China Blacklists Tibetan Lamas Recognized by Dalai Lama

Nov. 8, 2005: The Dalai Lama addresses a crowd in Washington, DC. Photo: AFP/Tim Sloan

WASHINGTON—Chinese authorities in Tibet have begun a campaign to blacklist key religious figures close to the exiled spiritual leader, the Dalai Lama.

The campaign began Oct. 26 in Tibet’s Chamdo prefecture and focused heavily on the banning of the prominent Oser Lama from returning to his homeland.

Oser, who now lives in southern India, is head of a key Kham monastery of the same name that forms part of the Dalai Lama’s political and religious heartland. He also supervises 22 smaller monasteries in Chamdo prefecture.

“Oser Lama, who is recognized by the Dalai Lama, will not be recognized by the Chinese government,” a source in Markham county told RFA’s Tibetan service. “He is not allowed to come back to Tibet and no one is allowed to have any contact with him.”

Dalai Lama supporters under pressure

The campaign has sparked fears of a renewed attack by Beijing on the Dalai Lama’s following in his homeland.

The Dalai Lama fled Lhasa in 1959 after an unsuccessful revolt against Chinese rule. He leads the Tibetan government-in-exile in Dharamsala, India, but Beijing has ruled him out of Tibet’s future.

Pictures, writings, and video of the Dalai Lama, who is universally revered by Tibetans, are banned in Tibet, and those found in possession of them typically receive prison sentences.

The Dalai Lama has accused the Chinese authorities of carrying out “cultural genocide” in the Himalayan region, and many Tibetans complain of ethnic discrimination following the mass migration of Han Chinese to the region amid growing economic development.

The Markham source said many in the county simply refused to turn up for the campaign against Oser Rinpoche and other lamas recognized by the Dalai Lama.

“All the monks of Oser Monastery in Markham county were called, but no one attended the meeting,” the source said. “When local officials went to check at the monastery they found it completely deserted.”

Oser Lama, currently living in Bylakuppe, India, has a significant following in the county. The prefecture is home to 536 Tibetan Buddhist monasteries, with 52 monasteries in Markham county alone.

Oser Lama ‘disappointed and frustrated’

Chinese religious affairs officials confirmed the campaign had begun.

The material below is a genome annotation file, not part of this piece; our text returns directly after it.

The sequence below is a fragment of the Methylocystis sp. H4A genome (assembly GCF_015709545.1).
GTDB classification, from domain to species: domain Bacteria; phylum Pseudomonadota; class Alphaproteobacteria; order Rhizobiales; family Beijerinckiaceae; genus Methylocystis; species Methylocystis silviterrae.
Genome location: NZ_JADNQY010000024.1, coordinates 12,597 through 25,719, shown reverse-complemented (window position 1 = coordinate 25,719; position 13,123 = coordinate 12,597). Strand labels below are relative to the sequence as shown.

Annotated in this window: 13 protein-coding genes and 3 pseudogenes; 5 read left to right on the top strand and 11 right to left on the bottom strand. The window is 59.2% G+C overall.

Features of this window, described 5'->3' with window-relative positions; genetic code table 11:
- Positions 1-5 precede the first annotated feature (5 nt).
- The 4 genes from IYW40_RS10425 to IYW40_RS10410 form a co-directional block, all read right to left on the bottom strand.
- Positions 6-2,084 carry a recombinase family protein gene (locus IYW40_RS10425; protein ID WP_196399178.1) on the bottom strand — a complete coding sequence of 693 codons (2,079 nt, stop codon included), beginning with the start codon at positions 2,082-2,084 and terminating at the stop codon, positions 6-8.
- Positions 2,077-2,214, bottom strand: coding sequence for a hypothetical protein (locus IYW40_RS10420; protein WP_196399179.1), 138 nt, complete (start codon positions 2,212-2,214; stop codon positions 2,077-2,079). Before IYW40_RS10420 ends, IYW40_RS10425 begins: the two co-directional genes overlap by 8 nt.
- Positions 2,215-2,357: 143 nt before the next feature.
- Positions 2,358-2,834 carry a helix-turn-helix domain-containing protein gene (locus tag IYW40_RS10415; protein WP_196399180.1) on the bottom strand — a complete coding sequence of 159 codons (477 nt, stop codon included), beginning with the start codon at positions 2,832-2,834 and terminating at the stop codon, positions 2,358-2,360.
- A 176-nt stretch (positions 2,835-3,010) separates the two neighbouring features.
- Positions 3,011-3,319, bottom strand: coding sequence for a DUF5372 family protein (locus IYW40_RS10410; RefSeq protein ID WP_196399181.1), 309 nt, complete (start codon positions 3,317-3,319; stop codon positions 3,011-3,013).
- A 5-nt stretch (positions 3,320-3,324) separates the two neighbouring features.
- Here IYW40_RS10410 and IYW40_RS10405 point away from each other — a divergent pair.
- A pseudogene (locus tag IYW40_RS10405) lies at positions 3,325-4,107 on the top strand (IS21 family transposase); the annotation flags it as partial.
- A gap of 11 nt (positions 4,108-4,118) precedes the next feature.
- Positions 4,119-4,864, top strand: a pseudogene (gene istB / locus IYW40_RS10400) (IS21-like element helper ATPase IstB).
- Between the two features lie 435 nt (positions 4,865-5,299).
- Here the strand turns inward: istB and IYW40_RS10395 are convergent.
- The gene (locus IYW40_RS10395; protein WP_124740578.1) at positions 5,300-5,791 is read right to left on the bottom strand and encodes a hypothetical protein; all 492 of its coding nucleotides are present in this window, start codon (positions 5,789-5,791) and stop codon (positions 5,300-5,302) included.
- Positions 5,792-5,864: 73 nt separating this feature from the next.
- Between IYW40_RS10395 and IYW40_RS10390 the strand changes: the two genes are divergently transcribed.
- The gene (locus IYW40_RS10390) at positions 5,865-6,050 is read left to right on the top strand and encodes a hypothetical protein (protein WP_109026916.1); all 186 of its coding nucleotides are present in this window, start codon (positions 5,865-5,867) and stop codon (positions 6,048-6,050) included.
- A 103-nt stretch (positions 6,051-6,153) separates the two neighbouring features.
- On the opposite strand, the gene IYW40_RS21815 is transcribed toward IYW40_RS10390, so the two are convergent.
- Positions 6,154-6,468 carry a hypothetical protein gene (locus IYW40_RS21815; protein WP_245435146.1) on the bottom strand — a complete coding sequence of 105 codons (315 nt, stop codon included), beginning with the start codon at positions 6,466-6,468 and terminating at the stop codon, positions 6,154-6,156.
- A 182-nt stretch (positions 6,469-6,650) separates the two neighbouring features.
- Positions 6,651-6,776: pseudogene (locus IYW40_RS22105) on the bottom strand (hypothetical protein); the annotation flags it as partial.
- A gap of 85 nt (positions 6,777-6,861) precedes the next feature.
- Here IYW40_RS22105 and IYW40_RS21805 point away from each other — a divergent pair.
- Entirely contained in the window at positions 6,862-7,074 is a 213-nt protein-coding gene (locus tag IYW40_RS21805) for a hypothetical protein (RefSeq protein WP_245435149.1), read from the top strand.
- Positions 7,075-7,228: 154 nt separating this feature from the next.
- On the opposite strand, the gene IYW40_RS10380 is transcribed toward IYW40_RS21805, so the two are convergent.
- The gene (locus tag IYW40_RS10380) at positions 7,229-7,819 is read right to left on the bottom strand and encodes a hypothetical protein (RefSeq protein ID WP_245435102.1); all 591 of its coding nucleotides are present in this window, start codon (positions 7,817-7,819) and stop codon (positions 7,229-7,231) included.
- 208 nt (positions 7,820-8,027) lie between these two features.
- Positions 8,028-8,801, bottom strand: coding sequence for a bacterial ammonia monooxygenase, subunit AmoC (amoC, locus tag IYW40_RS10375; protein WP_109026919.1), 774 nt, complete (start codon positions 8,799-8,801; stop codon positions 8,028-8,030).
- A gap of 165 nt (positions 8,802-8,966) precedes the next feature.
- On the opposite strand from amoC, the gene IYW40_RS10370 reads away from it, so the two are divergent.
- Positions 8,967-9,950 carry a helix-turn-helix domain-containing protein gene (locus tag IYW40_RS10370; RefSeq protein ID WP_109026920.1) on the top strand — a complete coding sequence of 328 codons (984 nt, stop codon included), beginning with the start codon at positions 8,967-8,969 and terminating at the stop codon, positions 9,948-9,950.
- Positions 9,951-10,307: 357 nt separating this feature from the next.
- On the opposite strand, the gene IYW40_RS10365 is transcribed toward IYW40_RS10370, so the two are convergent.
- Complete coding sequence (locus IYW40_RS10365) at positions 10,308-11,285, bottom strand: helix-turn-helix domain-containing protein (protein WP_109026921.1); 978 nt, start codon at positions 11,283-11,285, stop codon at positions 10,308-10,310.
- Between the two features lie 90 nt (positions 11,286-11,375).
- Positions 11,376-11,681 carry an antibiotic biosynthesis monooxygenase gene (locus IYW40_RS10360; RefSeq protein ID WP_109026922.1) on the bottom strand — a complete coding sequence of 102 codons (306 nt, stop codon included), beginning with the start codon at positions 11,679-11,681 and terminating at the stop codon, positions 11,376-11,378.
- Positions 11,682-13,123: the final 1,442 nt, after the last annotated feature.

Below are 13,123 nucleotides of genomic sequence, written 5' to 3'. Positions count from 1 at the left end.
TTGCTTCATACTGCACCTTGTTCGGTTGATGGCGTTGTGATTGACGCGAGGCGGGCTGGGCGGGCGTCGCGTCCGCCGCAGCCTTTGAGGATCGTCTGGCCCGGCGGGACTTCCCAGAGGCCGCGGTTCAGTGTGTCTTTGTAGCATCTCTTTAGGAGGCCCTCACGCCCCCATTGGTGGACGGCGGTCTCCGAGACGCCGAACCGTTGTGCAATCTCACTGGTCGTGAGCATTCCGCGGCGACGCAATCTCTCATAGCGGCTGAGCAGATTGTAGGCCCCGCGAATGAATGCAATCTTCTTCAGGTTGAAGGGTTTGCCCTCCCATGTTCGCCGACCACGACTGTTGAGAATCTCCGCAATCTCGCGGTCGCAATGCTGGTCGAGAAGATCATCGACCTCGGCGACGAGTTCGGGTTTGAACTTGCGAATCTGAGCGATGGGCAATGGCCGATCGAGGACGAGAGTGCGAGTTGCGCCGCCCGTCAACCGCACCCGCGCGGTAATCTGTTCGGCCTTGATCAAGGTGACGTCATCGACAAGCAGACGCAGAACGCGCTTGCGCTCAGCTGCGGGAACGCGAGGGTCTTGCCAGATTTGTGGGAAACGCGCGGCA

“We visited about 100 monasteries close to main road in Kham prefecture and informed them that all those lamas recognized by the Dalai Lama are not recognized by the Chinese government,” Markham County religious affairs bureau chairman Rinchen Phuntsok said in an interview.

“In Markham county, it was announced that Oser Rinpoche is not recognized by the Chinese government and that he is not allowed to return to Tibet,” Rinchen Phuntsok said.

Speaking from Bylakuppe, southern India, Oser Rinpoche said he too had heard the news.

“It is difficult for me to understand,” Oser said. “It was also announced that I would not be allowed to return and that others cannot contact me. The Chinese do not recognize lamas. But the Dalai Lama recognized these lamas according to Buddhist traditions.”

“This very much goes against the official Chinese line, which invites and welcomes all brethren who live abroad to return to Tibet. So it is disappointing and frustrating,” he said.

‘High’ levels of religious repression

In its annual International Report on Religious Freedom published Tuesday, the U.S. State Department described the level of religious repression in Tibet as “high.”

“Buddhist leaders such as Gendun Choekyi Nyima and Tenzin Deleg remained in detention or prison, and the most important figures in Tibetan Buddhism such as the Dalai Lama and the Karmapa Lama remained in exile,” the report said.

“Dozens of monks and nuns continued to serve prison terms for their resistance to ‘patriotic education.’“

“The preservation and development of the Tibetan people’s unique religious, cultural, and linguistic heritage and the protection of their fundamental human rights continue to be of concern,” the report said.

It also noted that religious and ethnic minority groups in China, such as Tibetans and Muslim Uyghurs from the northwest, experienced discrimination in society “not only because of their religious beliefs but also because of their status as ethnic minorities with languages and cultures different from the typically wealthier Han Chinese.”

Original reporting in Tibetan (Kham) by Lobsang Choephel. RFA Tibetan service director: Jigme Ngapo. Written in English by Luisetta Mudie and edited by Sarah Jackson-Han.


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